Ramshaw continued, And that lets us take that table of possibilities that theorists have come up with and say, ‘Well, these are not consistent with the symmetry before and after the phase transition, but these are.’ That’s nice, because it’s rare that you can make such definitive yes and no statements.”

Yet, the scientists faced difficulty. To examine the ultrasound data, the scientists would typically model it with wave mechanics.  However, to analyze the purest form of URu2Si2, the team needs to utilize a cleaner and smaller sample. According to Ramshaw, this “oddly-shaped little hexagon chip” was very small and had too much ambiguity for a simple wave-mechanics solution.

Hence, both Ramshaw and Ghosh sought the help of Eun-Ah Kim, a professor of physics and the study’s co-author as well as her doctoral student Michael Matty, to create a machine-learning algorithm that can potentially examine the ultrasound data and expose the underlying patterns.

Machine learning is not only for an image-like data or big data. It can dramatically change the analysis of any data with complexity that evades manual modeling.

Eun-Ah Kim, Study Co-Author and Professor, Department of Physics, Cornell University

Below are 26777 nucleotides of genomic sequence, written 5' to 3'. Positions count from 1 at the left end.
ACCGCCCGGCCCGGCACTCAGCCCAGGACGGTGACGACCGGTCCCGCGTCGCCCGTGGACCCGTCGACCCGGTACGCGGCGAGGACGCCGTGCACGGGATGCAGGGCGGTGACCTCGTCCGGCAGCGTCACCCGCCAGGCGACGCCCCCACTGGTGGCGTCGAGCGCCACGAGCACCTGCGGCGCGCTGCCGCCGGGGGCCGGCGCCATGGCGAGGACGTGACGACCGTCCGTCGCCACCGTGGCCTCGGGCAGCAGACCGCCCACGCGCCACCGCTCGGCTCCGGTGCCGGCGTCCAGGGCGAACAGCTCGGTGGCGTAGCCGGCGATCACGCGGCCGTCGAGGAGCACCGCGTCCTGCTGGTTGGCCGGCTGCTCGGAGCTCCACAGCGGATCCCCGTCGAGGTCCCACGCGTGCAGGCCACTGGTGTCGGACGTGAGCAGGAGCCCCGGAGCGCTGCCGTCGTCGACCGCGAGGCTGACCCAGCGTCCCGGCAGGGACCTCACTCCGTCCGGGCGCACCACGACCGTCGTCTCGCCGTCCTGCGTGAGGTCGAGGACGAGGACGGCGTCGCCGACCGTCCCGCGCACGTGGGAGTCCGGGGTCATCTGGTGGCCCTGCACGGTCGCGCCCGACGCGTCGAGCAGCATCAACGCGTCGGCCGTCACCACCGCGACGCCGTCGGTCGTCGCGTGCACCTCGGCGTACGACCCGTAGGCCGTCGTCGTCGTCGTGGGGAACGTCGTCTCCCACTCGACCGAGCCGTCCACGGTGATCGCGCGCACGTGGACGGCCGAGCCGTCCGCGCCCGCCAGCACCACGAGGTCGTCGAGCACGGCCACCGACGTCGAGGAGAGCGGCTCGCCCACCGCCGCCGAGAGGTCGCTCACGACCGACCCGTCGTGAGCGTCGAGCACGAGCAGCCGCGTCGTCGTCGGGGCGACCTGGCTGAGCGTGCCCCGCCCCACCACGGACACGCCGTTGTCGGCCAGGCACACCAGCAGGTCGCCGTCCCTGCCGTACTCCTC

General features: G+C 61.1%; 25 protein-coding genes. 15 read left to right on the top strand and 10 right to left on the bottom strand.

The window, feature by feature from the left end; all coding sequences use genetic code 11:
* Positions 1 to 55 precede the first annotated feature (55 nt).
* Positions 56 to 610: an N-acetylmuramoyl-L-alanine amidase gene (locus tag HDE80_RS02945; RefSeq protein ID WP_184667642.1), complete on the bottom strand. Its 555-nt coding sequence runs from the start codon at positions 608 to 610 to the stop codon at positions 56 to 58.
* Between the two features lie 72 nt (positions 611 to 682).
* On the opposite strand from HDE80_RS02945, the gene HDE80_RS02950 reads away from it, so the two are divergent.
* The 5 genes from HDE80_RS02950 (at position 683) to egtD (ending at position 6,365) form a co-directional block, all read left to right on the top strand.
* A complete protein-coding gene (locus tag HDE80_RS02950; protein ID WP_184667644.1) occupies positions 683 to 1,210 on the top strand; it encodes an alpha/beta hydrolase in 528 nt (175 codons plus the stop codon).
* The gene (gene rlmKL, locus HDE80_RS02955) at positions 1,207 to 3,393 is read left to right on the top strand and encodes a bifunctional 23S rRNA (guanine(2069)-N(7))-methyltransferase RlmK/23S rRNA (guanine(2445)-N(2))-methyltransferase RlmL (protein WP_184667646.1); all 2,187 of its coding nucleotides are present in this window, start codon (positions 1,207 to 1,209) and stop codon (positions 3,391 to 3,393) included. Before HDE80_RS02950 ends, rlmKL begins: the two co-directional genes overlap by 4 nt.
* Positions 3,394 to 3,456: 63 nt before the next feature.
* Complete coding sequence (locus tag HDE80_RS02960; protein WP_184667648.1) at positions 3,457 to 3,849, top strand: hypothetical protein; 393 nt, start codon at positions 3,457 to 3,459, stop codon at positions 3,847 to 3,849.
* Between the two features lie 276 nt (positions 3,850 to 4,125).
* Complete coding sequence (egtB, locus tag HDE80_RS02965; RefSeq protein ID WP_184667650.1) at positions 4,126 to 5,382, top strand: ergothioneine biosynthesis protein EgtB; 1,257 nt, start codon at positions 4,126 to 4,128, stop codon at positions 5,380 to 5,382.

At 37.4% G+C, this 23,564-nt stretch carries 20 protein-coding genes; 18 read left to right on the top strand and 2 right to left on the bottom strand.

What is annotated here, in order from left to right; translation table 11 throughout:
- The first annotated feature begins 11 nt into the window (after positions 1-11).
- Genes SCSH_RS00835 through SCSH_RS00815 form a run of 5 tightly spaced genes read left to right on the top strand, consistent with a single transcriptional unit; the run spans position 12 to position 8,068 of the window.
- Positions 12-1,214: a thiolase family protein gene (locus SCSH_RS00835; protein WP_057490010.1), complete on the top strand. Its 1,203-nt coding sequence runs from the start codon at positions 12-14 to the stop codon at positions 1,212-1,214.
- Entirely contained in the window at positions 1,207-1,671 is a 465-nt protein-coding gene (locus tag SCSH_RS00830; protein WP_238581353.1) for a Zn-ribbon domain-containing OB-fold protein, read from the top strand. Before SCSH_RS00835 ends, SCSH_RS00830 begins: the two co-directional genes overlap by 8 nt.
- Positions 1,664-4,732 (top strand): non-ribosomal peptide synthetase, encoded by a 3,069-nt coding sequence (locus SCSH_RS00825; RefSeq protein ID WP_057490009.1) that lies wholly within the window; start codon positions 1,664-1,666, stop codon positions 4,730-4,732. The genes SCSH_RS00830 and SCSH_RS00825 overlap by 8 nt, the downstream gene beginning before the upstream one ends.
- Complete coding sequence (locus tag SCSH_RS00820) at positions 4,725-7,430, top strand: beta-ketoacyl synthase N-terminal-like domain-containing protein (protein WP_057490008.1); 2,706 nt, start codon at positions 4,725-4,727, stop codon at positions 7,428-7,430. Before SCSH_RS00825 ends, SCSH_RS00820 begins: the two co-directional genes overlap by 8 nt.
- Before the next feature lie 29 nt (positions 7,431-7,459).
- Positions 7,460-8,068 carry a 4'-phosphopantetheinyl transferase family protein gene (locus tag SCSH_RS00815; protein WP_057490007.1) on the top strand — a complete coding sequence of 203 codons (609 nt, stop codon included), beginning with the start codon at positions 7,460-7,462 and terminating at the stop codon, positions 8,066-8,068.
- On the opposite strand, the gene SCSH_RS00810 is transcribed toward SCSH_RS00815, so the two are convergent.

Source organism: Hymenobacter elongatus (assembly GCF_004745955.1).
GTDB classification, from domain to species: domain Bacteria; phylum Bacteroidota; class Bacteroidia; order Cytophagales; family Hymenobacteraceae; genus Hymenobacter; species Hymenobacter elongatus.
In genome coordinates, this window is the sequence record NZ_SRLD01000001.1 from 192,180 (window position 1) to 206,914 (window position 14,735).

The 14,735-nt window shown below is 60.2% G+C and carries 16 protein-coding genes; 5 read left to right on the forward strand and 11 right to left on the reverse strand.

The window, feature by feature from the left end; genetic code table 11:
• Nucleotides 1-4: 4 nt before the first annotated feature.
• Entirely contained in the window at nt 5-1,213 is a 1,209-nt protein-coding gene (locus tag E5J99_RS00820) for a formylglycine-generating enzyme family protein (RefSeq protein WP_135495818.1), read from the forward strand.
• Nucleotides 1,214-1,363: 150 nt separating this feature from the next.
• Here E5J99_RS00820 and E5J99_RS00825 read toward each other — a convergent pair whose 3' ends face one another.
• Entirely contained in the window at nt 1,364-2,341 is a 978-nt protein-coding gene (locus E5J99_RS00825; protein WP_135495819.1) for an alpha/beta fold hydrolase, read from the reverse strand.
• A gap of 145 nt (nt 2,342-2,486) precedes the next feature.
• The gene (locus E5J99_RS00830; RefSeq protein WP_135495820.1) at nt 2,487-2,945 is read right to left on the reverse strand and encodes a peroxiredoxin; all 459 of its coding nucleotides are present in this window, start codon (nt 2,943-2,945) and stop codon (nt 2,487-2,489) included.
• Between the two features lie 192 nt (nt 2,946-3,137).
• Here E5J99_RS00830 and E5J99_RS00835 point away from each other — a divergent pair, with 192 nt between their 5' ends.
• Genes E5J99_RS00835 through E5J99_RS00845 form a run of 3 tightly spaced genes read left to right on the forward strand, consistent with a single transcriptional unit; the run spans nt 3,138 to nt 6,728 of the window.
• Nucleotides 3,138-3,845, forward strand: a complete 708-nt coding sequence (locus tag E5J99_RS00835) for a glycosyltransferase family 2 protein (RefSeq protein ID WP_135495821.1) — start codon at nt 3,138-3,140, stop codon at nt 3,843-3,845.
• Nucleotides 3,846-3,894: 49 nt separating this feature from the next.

It’s hard, because the data is just a list of numbers. Without any sort of method, it has no structure, and it’s impossible to learn anything from it,” stated Matty, the study’s co-lead author with Ghosh. “Machine learning is really good at learning functions. But you have to do the training correctly.

The idea was, there is some function that maps this list of numbers to a class of theories. Given a set of numerically approximated data, we could do what is effectively regression to learn a function that interprets the data for us,” added Matty.

The machine-learning algorithm provided results that removed nearly 50% of the more than 20 probable explanations available for the hidden order. While it may not resolve the URu2Si2 riddle, it has provided a new method for dealing with data analysis issues encountered in experimental physics.

The machine-learning algorithm developed by the researchers can also be used on other quantum methods and materials, most importantly nuclear magnetic resonance (NMR) spectroscopy—the underlying process responsible for magnetic resonance imaging (MRI).

Furthermore, Ramshaw is planning to utilize the novel method to deal with the uncontrollable geometries of uranium telluride—a promising topological superconductor that could serve as a platform for quantum computing.

The study’s contributing authors included scientists from the Los Alamos National Laboratory, the National High Magnetic Field Laboratory, Leiden University in the Netherlands, and Max Planck Institute for Chemical Physics of Solids in Germany.

The study was financially supported by the Cornell Center for Materials Research, the National Science Foundation, and the U.S. Department of Energy with funding from the National Science Foundation’s Materials Research Science and Engineering Center program.